2016 Tampa Bay Rays: In need of offense and support


On deck: The Rays had Baseball America’s Minor League Player of the Year in 2015; too bad it’s not the position player they so desperately need for their everyday lineup. Still, it’s not a good thing to have Blake Snell, a pitcher who dominated on three levels last year — a 1.41 ERA and 163 strikeouts and 84 hits allowed in 134 innings — but a great thing. Snell is the first pitcher so honored by Baseball America since the Rays’ Jeremy Hellickson and it’s a safe bet a healthy Snell will have a better career. He likely won’t start for the Rays after giving up seven hits, four walks and three runs in 4.2 innings in spring training — it took most of a month for that to happen last year — but he should be up at the first sign of injury, after the arbitration cutoff.

2015 Stat: Chris Archer fanned 252 batters last year, setting a Rays record for a single season. Scott Kazmir, with 239 in 2007, held the previous record. Archer’s 10.92 strikeouts per nine innings also set a Rays record; the previous best was Kazmir’s 10.41 in 2007. Archer was fourth in MLB in both categories (behind Clayton Kershaw, Max Scherzer and Chris Sale) and second in the AL (behind Sale).

What he said: Rays manager Kevin Cash on Matt Moore pitching in an intrasquad game: “The good thing was, Matt Moore was outstanding (Sunday) on the back fields.” What he meant: “We thought the best way to prepare him to pitch at home was to have him pitch in a game where no one was watching.”

Outlook: Commissioner Rob Manfred announced this week he would attend the Rays’ opener on Sunday, probably because it’s the easiest place to get good seats on short notice.

There’s space for Manfred even though Tropicana Field will be sold out, maybe for the last time this season. The Rays were last in attendance in 2015, drawing just 1.28 million fans, many of whom were there to root for the Yankees or Red Sox. In another division, the Rays might not have topped one million fans.

(The last major-league team to draw so few paying customers was the 2006 Marlins, who attracted (?) just 1.16 million. And the last major-league franchise not to draw one million fans was Les Expos in their final season in Montreal. They drew just 749,000.)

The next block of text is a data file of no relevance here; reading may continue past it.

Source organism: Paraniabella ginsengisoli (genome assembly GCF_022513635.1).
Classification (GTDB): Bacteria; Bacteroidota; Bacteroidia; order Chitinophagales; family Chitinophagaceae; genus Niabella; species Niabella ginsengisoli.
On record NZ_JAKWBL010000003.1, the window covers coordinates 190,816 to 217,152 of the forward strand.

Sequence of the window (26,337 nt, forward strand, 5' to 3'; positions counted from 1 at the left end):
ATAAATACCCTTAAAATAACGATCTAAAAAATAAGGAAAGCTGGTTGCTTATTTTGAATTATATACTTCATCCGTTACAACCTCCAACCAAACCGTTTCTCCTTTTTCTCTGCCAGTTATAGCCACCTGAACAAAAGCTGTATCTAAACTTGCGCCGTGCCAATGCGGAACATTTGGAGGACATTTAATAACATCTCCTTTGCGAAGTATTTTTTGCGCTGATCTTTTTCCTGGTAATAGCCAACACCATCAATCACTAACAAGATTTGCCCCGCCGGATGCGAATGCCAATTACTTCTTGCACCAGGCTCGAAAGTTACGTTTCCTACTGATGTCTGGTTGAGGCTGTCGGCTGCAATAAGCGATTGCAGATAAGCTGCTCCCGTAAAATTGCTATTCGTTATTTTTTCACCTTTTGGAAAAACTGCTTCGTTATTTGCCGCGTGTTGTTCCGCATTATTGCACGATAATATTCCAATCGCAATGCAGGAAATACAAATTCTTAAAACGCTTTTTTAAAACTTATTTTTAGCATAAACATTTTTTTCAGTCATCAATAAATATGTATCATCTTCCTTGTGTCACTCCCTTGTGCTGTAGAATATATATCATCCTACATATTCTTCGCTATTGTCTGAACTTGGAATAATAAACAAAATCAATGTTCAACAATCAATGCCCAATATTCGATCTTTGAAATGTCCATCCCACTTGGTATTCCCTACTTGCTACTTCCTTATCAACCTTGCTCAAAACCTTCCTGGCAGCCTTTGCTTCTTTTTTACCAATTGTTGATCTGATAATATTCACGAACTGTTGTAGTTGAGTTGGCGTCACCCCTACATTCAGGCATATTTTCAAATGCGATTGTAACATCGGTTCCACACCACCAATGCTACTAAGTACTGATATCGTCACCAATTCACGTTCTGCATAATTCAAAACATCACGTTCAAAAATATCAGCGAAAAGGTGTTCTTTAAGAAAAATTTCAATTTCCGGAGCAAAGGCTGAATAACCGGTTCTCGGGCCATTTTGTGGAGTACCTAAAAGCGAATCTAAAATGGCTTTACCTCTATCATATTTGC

Rays fans haven’t been coming much since they were awarded a team, but you could hardly blame them last season. On days Archer didn’t pitch, the team could hardly have been more nondescript. No one hit more than Evan Longoria’s 21 homers. No one stole more than Kevin Keirmaier’s 18 bases. No one’s average topped Logan Forsythe’s .281.

The Rays’ most exciting offensive weapon was often the hit by pitch, which allowed Brandon Guyer to reach base 24 times — leading the AL — and Forsythe 14 more. You can just picture the between-innings conversation amongst breathless Rays fans: “Ready for two more beers?” “Not this inning. Guyer’s coming up, and he might get plunked.”

The Rays won 80 games, lost 82 and were in first place as late as June 27 before they lost seven games in a row and 11 out of 12, scoring 34 runs in the losses. Runs were often as scarce as fans.

Lindsey Graham joked that, “If you killed Ted Cruz on the floor of the Senate, and the trial was in the Senate, nobody would convict you.” If you did it at the Trop, nobody would convict you because there might not be any witnesses.

(A fan showed up at a Rays game last weekend in Bradenton and plunked a couple of bottles at the team. It sounded frightening and no doubt was, but fortunately no one was hurt and the fan, protesting the Rays’ visit to Cuba, was apprehended without further incident. It may be the most passionate any fan is at a Rays game this year).

The Rays were 25th in runs scored in MLB and 14th in the AL last year; only the White Sox scored fewer in the AL, and the Rays had the satisfaction of knowing they spent far less money to produce their inefficiency.

But it’s the second consecutive year a top-13 pitching staff was undone by a bottom of the order lineup. The Rays’ main attempt to improve it this year was to yank Corey Dickerson out of Coors Field, where’s he’s been about 400 points of OPS better than on the road. What could go wrong?

It still might not be worse than last season’s attempted infusion of offense, which brought in outfielder Steven Souza (.225, .717 OPS, 144 strikeouts) and  catcher Rene Rivera, who was the major-league’s worst offensive semi-regular, batting .178 striking out 86 times and producing, with the help of 11 walks, a .489 OPS.

You really have to wonder what 11 pitchers were thinking.

The Rays also added from the Mariners Brad Miller to play shortstop in place of departed free agent Asdrubal Cabrera, and Logan Morrison, who had a .685 OPS, to DH, because collecting the rejects of a 76-win team is bound to help. At least Morrison, who was known to tweet more than he hit in Seattle, will have plenty of time in between at-bats.

That probably won’t help enough, although if lefty Matt Moore (5.43 ERA in ’15) pitches as he did before his Tommy John surgery (17-4, 3.29) and Snell pitches like Moore, the Rays might have starting pitching good enough to win the division.

If not, it’s another year of the Rays not spending money to improve their offense because they didn’t draw fans, who didn’t want to watch a bad offense the previous year. It’s hard to determine who’s more at fault.

Team Song: Roy Orbison: Only the Lonely

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